There've been several cancellations that I thought deserved mention here....
First up is Little Orphan Annie. Down to only about 20 papers in its last years—and being drawn by indy veteran Ted Slampyak—the strip's iconic status and its licensing potential probably gave it a far longer shelf life than most other strips would have. But as the interview with the licensing person at Tribune Media Services shows (the strip's only syndicate in its 86-year history), the realities of the shrinking newspaper business finally took its toll. It's clear the syndicate considers Annie to be a lucrative property, and plans to explore the new media landscape for new ways to keep the property alive.
Though I grew up with the strip since it ran in the Tribune's sister paper in New York, the Daily News, I didn't read it much, though I certainly was aware of its history: in fact, I devoured many of the strip's adventures in book collection, primarily in Great Comics Syndicated by the Daily News-Chicago Tribune and various collections in the 1970s.
Shifting gears, NBC also recently announced the cancellation of Law and Order, the original show that started the L&O franchise.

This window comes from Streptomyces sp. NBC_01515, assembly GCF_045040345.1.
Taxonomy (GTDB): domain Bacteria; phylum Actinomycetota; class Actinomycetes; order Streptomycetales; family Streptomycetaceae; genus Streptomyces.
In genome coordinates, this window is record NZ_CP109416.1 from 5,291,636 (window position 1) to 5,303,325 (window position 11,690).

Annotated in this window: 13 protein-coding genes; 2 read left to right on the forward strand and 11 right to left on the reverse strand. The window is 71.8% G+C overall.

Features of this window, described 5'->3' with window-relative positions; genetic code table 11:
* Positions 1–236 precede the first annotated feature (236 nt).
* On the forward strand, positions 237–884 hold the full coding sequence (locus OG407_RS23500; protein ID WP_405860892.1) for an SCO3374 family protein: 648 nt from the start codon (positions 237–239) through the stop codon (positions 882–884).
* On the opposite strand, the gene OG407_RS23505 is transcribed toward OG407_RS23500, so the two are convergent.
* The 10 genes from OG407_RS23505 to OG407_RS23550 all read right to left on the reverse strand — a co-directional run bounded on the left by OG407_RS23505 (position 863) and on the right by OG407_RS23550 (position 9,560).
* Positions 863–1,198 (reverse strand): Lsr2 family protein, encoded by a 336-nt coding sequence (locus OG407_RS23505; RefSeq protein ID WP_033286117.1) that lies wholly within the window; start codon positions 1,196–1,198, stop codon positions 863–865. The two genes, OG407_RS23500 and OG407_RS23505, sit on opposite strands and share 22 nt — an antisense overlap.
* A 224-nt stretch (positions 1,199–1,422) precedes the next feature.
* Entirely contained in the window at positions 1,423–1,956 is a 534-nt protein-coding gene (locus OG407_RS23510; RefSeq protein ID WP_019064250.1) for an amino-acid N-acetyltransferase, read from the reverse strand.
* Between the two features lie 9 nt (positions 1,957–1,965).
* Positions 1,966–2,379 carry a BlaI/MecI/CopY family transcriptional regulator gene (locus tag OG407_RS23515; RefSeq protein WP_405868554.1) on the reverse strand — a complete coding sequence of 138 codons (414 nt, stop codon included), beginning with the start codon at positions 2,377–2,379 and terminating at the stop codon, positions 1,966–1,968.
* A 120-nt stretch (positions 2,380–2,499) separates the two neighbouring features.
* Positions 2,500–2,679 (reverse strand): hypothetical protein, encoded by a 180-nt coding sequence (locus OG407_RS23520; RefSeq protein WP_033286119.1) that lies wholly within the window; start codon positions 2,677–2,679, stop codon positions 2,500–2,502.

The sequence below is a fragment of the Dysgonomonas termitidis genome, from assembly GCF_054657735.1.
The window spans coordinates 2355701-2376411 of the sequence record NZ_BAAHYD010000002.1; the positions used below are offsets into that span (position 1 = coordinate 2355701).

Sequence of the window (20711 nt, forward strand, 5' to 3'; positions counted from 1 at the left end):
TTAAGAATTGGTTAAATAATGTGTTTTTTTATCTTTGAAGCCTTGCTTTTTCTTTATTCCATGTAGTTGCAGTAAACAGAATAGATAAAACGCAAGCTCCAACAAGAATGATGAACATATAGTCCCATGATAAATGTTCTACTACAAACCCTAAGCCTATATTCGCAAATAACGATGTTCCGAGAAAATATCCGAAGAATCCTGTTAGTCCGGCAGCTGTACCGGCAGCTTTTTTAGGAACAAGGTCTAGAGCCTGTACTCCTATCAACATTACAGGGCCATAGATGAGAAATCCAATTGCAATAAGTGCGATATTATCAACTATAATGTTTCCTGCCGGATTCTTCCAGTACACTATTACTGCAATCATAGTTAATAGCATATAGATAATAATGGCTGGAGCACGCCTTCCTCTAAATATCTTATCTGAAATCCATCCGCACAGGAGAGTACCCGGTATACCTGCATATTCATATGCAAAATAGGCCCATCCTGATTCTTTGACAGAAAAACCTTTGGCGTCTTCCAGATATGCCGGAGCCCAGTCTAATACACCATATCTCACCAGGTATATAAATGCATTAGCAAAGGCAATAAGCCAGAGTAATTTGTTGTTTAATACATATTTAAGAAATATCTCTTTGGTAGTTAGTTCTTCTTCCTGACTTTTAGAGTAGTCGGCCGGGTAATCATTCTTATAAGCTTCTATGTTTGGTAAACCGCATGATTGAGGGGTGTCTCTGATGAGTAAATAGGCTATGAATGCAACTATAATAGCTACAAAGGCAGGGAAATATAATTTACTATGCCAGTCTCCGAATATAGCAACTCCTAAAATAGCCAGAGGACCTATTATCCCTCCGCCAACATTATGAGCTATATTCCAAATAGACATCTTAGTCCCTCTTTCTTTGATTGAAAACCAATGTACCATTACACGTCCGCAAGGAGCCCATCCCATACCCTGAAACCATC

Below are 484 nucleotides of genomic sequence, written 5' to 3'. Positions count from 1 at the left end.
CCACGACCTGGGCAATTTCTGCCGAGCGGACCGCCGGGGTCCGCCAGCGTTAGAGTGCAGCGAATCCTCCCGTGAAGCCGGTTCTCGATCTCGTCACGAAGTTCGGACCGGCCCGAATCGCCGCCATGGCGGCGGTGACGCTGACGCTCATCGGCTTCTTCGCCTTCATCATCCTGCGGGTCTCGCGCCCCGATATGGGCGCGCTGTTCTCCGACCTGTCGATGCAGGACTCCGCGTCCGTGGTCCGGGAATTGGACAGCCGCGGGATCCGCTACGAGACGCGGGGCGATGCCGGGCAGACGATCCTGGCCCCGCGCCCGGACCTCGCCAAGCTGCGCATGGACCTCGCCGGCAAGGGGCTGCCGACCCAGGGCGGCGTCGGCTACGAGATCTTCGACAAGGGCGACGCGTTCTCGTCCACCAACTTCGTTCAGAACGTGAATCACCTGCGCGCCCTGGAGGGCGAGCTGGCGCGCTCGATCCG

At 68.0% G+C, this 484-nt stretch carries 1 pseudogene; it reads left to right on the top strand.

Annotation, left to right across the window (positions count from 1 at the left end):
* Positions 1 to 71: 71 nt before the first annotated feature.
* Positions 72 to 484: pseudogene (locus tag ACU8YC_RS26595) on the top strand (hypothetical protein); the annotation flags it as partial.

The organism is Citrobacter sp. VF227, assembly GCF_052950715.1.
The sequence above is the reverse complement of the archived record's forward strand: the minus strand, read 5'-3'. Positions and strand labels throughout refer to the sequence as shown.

While I wouldn't say I watched the show religiously, I did this season begin watching it fairly regularly again. As it has been throughout its entire run, the series was a dependable and addictive hour of television, solidly constructive and engaging. Since the show was no longer new and shiny, and people took it for granted, some observers noted that the current cast was never one to be found on anyone's "most sexiest people" lists, though the relatively young cast (as seen in the picture at left) certainly qualified!
Series creator David Wolf has been a bit coy about the actual demise of the show, implying it may return in some form (perhaps on a cable channel?). The series was NBC's go-to show this past season when the fourth-place network's Jay Leno at 10 p.m. experiment crashed and burned, and the channel had no other dramas to fill its schedule, so I think L&O deserved much better than this—especially since it would have broken Gunsmoke's record as longest-running drama next season.
Finally, a goodbye to ABC's ignored-but-critically-praised sitcom, Better Off Ted. I've already written about the show so I won't go into depth at how this smart, funny and quirky show—which also managed to have a heart—deserved better promotion and more time to find its audience, but I do think the television landscape is poorer for its cancellation.